These pages contain information on the LSAT and how to prepare for the LSAT, as well as links to various study aids.
What is the LSAT?
The Law School Admission Test (or LSAT) is a half-day standardized test that is required for admission to all 200 plus LSAC (Law School Admissions Council) member schools. The LSAT provides a standard measure of acquired reading and verbal reasoning skills that law schools can use as one of several factors in assessing applicants. The LSAT is designed to measure the skills that are considered necessary for students to succeed in law schools.
The Content of the LSAT
The LSAT consists of five 35-minute sections of multiple-choice questions. One of the five sections is "experimental" in that the LSAC uses that section to try out new questions for possible use in future tests. You will not know which section is the experimental one, and trying to guess, thereby giving less than your all because you think you have spotted the experimental section, is a frequent cause of students doing poorly.
The LSAT consists of 2 logical reasoning sections, 1 analytical reasoning section, 1 reading comprehension section, the experimental section and a 30-minute writing sample. The writing sample is not scored but is forwarded as part of your file to law schools which you apply. Law schools often use the writing sample as one factor of determining admissions.
How to Register for the LSAT
To enhance your prospect of admission to law school, you should try to take the test either in the summer between your junior and senior years or early fall of your senior year.
Registration for the LSAT can be done electronically by visiting the LSAC Web site.
- Learn about the LSAT from the Princeton Review
- Introduction to the LSAT from the LSAC website
- Additional Information about the LSATT from the Kaplan LSAT site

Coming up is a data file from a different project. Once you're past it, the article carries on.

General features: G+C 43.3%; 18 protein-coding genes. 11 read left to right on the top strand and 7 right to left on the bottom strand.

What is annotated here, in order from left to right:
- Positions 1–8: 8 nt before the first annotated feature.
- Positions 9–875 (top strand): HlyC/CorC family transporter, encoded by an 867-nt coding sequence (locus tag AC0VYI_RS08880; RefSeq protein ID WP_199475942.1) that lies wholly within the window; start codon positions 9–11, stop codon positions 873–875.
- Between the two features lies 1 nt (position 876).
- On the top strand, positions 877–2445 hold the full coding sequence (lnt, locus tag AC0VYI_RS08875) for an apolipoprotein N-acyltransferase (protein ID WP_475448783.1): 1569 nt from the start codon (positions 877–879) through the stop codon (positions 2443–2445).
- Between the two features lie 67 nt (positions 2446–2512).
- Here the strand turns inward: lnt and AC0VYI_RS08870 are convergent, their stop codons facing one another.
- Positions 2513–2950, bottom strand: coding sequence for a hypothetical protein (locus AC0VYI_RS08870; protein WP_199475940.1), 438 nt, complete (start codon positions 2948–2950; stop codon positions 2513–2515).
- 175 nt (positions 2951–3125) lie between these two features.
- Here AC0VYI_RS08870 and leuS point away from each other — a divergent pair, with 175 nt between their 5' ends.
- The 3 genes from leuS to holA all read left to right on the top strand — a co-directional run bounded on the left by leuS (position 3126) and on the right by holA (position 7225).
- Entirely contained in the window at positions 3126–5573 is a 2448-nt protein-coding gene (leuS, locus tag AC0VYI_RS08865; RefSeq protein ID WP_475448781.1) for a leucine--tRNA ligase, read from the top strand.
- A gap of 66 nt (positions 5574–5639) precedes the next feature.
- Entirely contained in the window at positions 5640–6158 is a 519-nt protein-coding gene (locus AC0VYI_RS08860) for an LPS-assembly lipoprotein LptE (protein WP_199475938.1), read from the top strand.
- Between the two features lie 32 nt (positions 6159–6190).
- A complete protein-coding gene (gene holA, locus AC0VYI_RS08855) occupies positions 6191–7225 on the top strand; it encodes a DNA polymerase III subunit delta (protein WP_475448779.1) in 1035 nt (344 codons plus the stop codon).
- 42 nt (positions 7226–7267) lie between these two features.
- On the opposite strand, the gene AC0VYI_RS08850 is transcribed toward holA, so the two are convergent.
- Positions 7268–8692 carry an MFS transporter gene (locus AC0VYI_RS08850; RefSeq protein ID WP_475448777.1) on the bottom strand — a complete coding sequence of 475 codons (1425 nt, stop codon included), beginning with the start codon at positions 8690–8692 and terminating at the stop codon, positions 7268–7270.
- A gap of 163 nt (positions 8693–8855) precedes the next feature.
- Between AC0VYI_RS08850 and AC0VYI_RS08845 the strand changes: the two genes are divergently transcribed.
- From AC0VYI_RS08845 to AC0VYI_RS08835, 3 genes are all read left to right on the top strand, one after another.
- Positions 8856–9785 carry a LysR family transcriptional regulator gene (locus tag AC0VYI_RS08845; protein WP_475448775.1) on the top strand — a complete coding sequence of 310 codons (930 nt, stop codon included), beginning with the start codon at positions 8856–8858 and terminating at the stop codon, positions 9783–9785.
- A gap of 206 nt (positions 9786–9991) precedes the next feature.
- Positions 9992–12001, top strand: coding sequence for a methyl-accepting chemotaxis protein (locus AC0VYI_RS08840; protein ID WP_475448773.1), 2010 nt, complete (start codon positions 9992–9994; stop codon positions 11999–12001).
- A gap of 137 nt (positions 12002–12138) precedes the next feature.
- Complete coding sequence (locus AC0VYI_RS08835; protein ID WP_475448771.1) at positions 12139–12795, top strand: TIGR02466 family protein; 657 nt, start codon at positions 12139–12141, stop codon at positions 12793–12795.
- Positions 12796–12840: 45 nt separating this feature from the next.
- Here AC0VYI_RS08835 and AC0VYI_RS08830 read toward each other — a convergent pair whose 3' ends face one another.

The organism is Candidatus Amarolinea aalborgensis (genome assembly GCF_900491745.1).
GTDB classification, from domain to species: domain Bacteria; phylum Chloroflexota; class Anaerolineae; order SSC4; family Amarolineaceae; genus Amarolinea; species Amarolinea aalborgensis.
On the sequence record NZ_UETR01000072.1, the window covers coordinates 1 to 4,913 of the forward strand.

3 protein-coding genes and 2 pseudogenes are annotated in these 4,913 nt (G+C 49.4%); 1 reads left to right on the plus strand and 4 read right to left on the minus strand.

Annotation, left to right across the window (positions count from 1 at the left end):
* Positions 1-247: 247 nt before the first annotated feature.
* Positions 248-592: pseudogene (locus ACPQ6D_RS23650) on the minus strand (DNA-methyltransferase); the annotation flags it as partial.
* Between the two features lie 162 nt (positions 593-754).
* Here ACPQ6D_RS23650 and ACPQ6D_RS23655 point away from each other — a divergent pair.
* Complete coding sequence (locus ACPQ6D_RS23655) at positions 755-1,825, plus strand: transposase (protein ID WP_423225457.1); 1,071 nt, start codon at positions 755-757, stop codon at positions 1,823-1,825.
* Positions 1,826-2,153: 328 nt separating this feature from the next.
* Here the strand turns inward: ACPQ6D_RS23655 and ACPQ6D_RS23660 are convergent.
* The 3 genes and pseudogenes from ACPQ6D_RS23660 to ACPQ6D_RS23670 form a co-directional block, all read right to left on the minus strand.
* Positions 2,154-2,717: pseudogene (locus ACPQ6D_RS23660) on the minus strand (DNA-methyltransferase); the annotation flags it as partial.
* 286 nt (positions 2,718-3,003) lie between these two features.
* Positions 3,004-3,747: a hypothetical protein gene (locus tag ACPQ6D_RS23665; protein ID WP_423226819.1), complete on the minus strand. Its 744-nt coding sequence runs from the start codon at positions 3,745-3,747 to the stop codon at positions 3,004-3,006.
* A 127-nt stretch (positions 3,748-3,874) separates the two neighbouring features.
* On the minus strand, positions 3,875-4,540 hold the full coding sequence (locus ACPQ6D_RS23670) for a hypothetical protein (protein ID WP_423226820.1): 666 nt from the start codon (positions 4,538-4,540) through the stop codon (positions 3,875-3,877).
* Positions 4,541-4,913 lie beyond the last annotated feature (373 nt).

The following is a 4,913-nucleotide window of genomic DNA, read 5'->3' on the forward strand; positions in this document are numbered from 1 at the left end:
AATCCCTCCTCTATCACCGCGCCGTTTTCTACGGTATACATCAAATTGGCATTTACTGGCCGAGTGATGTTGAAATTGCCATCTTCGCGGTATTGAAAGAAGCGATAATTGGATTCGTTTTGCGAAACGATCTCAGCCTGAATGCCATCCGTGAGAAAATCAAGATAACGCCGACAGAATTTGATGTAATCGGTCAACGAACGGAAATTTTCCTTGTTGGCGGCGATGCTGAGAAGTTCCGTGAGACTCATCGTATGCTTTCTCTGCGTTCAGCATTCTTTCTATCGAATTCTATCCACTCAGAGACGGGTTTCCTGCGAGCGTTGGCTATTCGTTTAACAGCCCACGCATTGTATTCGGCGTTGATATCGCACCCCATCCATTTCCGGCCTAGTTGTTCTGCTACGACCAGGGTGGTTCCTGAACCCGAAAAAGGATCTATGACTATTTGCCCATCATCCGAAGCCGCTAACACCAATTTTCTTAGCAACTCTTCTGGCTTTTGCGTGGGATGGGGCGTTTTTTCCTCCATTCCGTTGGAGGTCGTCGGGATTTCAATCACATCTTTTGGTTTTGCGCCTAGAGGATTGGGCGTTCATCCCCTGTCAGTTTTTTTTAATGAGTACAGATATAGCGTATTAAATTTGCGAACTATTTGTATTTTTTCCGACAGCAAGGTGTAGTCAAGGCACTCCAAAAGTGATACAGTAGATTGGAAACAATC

LSAT Prep Course
There are currently no ISU-run prep courses scheduled. Although, the LSAC offers students a free LSAT prep course through the Kahn Academy.
LSAT Study Tips
Before the Test
- Don't make yourself crazy - While the LSAT is very important, don't lose perspective. Everyone in the test center is basically in the same situation you are in. If you panic and start thinking about how everything comes down to the LSAT, you will lose the focus that is absolutely essential in taking the test.
- Get a good nights sleep - The LSAT requires high levels of concentration. Therefore, make sure you get enough sleep the night before the test to make sure your mind and eyes are well rested.
- Be careful what you eat and drink - Stay away from too much caffeine, sugar and food that makes you sleepy (like turkey which contains tryptophan). Getting a stomach ache, the shakes or dozing off during the test will likely effect your performance.
Day of the Test
- Dress in layers - Make sure you are dressed comfortably for the test. Since the temperature of the test center can be quite unpredictable, be prepared by wearing clothes that can either be added or removed quickly. Sweating profusely during an exam or shivering uncontrollably will certainly effect your performance.
- Bring supplies - Be prepared by packing extra pens, pencils, tissues, a clock (make sure it's silent), water, medicine in case of a headache or stomach ache and your favorite good luck charm.
- Arrive early - Arrive at the test center extra early so you can get settled, adjust to your surroundings and start to focus on the test. There is enough stress associated with the test itself, so try not to add any more stress by leaving only minutes to spare. Assume that something will go wrong on your trip to the test.
Taking the Test
- Bring your admission ticket and your identification - You need these items in order to take the test so please don't forget them. Tape them to your forehead the night before if you have to.
- Try to spend 1:36 per question - If you spend roughly one minute and 36 seconds on each question, you will have enough time to finish each question. If you find you're spending too much time on a question, move to the next one. Don't forget - each question is weighed equally.
- Answer every question on the test - Even if you are running out of time, make your best educated guess on those questions. Don't forget - you get points for each question answered correctly and are not penalized for incorrect answers. Let the rule of odds help you get the highest score possible.
If LSAT is presented in online format, check with the LSAC as to what to expect for the test.
- Take a free practice LSAT - Kaplan Test Prep & Admissions
- Preparing for the LSAT - LSAT Intensive Review from Get Prepped
- Prep Resources - Khan Academy LSAT prep
- LawHub Prep Resources - LSAC LawHub resources
- LSAT Study Materials - Mometrix eLibrary